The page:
FACS set to move into new digs

Family and Children’s Services here is planning to relocate from its current address at 450 Scott St. to the renovated westernmost portion of the old Fort Frances High School (260 First St. East) at the end of the month.
“We’re excited. We’re very pleased with how the work is turning out on the outside,” FACS executive director Vik Nowak said Tuesday.
“And it looks great on the inside,” he added.
“We’re hopeful we won’t have to close down during that time. It will be a staggered process,” remarked Nowak. “We’re going to try and minimize the disruption.”
The move is expected to start June 28 and be completed by the end of that week. Phone lines should be switched over on June 30.
Nowak added FACS will make every effort it can to let the public know when they should start going to the new location to access their services.
FACS will be occupying the main and top floors of the building while the lower level currently is vacant.
Nowak said FACS already has sublet out some office space to Integrated Services Northwest on the main floor. ISN is the “intake service” people go through before being referred on to FACS.
Nowak stressed the new offices are handicap accessible, with a ramp at the main entrance, an elevator going to all three floors, and even light switches installed at a lower level for those in wheelchairs.
Just this week, FACS also requested the town approve and designate three handicap parking spaces in front the building.
FACS has been at its current Scott Street location for more than 20 years, and Nowak noted back in December—when news of the move was first reported—that the decision not to sign another lease for that building was by no means a quick one.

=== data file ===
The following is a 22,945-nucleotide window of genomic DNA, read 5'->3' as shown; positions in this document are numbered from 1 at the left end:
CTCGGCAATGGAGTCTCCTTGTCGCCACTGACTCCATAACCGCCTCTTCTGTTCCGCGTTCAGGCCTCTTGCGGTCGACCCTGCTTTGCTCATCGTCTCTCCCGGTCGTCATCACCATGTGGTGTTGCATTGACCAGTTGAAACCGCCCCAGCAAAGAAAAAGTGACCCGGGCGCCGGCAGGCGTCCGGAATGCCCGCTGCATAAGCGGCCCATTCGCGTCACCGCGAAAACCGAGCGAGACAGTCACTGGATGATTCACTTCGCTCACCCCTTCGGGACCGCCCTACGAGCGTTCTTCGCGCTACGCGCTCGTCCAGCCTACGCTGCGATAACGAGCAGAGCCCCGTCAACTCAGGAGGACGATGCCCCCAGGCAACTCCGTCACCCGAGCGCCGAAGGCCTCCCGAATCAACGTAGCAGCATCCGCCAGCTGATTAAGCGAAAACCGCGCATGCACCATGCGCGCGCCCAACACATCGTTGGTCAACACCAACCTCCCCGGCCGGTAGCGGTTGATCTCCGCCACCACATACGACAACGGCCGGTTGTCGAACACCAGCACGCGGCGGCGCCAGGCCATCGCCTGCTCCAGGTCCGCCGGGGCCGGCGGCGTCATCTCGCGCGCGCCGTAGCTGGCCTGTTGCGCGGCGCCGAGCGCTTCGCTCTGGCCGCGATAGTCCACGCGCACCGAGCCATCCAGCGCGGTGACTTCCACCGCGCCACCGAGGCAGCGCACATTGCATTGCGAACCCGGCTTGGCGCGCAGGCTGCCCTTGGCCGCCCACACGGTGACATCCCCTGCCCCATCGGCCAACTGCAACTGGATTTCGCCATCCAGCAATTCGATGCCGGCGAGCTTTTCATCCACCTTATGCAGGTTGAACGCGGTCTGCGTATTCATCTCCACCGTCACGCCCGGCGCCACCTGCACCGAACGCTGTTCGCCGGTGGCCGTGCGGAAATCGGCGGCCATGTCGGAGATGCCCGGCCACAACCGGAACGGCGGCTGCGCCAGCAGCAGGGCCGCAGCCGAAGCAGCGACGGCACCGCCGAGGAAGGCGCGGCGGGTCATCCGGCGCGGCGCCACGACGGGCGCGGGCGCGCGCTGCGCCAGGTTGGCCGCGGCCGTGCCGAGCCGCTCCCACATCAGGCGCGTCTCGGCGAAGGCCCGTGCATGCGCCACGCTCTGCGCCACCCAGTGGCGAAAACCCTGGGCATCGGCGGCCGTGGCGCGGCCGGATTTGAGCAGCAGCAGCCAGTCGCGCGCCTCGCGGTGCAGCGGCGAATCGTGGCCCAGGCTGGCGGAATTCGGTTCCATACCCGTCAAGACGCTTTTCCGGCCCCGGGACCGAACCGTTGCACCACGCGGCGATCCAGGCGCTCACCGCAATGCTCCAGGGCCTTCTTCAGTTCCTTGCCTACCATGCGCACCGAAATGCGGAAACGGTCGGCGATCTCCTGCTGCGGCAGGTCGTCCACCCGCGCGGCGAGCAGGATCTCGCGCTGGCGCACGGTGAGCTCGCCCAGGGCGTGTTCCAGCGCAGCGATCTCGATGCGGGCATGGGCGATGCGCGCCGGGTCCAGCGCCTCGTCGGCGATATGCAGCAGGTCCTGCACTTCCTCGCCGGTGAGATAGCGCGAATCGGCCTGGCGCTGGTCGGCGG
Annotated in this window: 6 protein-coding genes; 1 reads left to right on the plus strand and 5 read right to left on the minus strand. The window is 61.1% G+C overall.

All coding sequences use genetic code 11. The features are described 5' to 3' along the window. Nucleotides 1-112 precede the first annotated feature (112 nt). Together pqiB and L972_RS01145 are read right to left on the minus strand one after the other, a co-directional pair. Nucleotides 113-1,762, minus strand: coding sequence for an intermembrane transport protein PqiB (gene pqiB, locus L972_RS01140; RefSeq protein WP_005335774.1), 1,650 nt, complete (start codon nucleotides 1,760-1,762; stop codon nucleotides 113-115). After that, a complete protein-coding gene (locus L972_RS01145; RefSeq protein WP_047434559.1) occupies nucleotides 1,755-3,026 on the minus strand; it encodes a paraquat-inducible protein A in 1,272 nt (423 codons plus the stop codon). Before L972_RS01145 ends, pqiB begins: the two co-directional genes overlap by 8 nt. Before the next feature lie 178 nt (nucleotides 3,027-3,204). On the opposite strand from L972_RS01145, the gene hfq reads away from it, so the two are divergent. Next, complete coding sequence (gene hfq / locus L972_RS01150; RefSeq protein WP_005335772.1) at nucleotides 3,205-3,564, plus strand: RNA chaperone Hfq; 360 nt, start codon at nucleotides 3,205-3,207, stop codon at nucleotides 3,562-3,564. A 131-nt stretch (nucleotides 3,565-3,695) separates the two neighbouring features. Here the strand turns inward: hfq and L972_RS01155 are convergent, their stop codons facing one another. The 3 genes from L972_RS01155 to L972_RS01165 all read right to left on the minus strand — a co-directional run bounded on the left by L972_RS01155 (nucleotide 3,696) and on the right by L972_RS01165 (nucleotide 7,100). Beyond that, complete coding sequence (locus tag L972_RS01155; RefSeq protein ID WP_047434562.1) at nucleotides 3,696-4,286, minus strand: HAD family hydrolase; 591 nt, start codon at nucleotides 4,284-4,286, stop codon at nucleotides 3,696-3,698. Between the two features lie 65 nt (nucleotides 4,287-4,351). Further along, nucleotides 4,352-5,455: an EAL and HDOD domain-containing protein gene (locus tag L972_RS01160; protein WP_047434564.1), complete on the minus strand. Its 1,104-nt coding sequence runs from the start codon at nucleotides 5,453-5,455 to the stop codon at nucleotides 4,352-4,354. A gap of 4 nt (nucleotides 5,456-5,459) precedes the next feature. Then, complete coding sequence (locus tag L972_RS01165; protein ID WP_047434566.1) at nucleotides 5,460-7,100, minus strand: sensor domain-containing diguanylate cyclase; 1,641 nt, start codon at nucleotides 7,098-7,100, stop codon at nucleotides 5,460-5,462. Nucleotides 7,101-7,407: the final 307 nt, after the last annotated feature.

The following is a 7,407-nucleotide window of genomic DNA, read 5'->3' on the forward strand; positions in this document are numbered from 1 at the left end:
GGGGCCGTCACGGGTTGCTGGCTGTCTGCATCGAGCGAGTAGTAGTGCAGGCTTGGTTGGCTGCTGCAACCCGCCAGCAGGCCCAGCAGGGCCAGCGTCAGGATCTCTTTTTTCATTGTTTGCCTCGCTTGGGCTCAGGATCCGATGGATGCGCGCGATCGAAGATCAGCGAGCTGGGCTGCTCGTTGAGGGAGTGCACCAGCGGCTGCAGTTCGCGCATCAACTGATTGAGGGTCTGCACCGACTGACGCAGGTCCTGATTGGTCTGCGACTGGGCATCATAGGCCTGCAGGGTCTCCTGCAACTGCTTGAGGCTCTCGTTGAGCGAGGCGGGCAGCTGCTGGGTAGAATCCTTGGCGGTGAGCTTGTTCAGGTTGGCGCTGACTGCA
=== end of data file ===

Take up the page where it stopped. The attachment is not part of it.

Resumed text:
“The building committee was struck about a year ago. The purpose of it was to examine all the alternatives and see what would be the best thing for us to do,” he said at that time, noting the nine-member committee consisted of FACS board members, staff, and management.
“We worked very hard over the last year [2003]. We consulted architects, engineers, and lawyers,” Nowak remarked. “Different parties expressed interest in our situation and so we asked them for proposals.
“Sometime in November, these were brought before the committee.”
Wanting to use a “rational, fair, and objective” means of deciding what to do, the building committee utilized a list of 20 criteria, such as lease rates, space efficiency, location, and accessibility.
“The committee then weighted them according to their degree of importance,” Nowak noted, adding the “scored” proposals were fed into a computer, which then “spit out” a final score.
“The whole process revealed a clear consensus. All committee members felt the same way—we should go to this location [the old high school],” said Nowak.
That recommendation then was presented to the FACS board, which made revisions to it and ultimately approved the relocation.
The old Fort High property is being re-developed by Russell Pollard, Charlie Morken, and Steve Both.
Both confirmed last Thursday that the renovated portion of the building should be ready for FACS by the end of the month, but declined to comment on future plans for the rest of the property at this time.